Sphingolipids were originally characterized as metabolites that accumulate from the loss of activity of specific lysosomal hydrolases resulting in significant organ specific pathologies. A subclass of sphingolipids, glycosphingolipids, is highly complex with greater than 300 distinct species found in mammalian tissues. Glycosphingolipids comprise a minor fraction of cellular lipid mass but they have emerged as important mediators of cellular function.
We have targeted glycosphingolipid synthesis through the development of small molecule inhibitors of glucosylceramide synthase, first as probes for better understanding the biology of glycolipids and subsequently as a strategy for the treatment of lysosomal storage diseases. A pharmacophore was identified based on the structure of glucosylceramide and a series of inhibitors were developed. D-threo-1-ethylendioxyphenyl-2-octanoylamino-3-pyrrolidino-propanol (eliglustat tartrate), was found to be a highly active and specific inhibitor of the cerebroside synthase. Eliglustat was the basis for phase 2 and 3 clinical trials for Gaucher disease type 1 and subsequently approved by the FDA and EMA as the first stand-alone oral agent for Gaucher disease.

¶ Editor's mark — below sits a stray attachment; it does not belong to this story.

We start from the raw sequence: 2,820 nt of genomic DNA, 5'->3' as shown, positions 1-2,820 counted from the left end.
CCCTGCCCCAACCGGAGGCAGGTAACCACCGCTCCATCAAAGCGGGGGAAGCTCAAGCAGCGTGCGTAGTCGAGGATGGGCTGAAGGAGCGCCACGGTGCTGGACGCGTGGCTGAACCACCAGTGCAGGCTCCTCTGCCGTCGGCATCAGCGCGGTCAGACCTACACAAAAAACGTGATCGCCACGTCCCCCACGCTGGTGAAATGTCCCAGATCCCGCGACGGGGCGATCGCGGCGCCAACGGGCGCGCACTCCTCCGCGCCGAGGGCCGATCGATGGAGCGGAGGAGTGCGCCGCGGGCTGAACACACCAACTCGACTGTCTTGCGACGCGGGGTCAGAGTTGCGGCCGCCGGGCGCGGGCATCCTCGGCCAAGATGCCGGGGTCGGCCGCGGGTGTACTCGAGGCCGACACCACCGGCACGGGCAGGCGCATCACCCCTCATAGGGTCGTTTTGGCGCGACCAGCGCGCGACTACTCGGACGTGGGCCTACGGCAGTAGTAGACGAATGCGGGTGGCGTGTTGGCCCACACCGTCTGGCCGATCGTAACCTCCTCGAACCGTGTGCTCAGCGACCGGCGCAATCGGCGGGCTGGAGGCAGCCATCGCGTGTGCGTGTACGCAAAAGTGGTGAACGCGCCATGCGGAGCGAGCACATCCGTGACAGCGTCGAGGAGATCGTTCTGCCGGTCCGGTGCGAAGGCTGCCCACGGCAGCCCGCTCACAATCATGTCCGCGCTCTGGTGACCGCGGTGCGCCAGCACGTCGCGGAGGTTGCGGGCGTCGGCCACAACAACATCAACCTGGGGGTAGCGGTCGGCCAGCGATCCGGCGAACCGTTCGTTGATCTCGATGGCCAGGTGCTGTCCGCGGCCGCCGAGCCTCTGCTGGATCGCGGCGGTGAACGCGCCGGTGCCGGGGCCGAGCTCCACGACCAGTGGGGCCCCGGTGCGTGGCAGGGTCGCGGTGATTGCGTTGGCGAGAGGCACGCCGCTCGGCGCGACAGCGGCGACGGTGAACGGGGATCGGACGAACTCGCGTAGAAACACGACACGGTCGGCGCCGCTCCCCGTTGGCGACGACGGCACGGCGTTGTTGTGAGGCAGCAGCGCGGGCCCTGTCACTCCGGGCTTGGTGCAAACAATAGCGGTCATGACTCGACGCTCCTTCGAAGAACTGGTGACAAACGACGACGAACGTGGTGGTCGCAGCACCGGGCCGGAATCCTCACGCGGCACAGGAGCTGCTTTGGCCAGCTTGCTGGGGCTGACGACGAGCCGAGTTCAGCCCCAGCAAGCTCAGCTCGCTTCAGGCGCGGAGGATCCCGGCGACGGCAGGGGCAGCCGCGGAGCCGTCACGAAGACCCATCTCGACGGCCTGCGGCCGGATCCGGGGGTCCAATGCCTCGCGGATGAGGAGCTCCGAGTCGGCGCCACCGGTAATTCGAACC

Recent work has focused on the potential use of glucosylceramide synthesis inhibition for indications that extend beyond the treatment of Gaucher disease type 1. These studies address three broad questions. First, can glucosylceramide synthesis inhibition be used for the treatment of other glycosphingolipidoses? Second, will the inhibition of glucosylceramide synthesis be beneficial in diseases in which glycosphingolipids are contributory to the cause or progression of the disease? Third, is glycolipid synthesis inhibition beneficial in the treatment of disorders in which aerobic glycolysis is favored?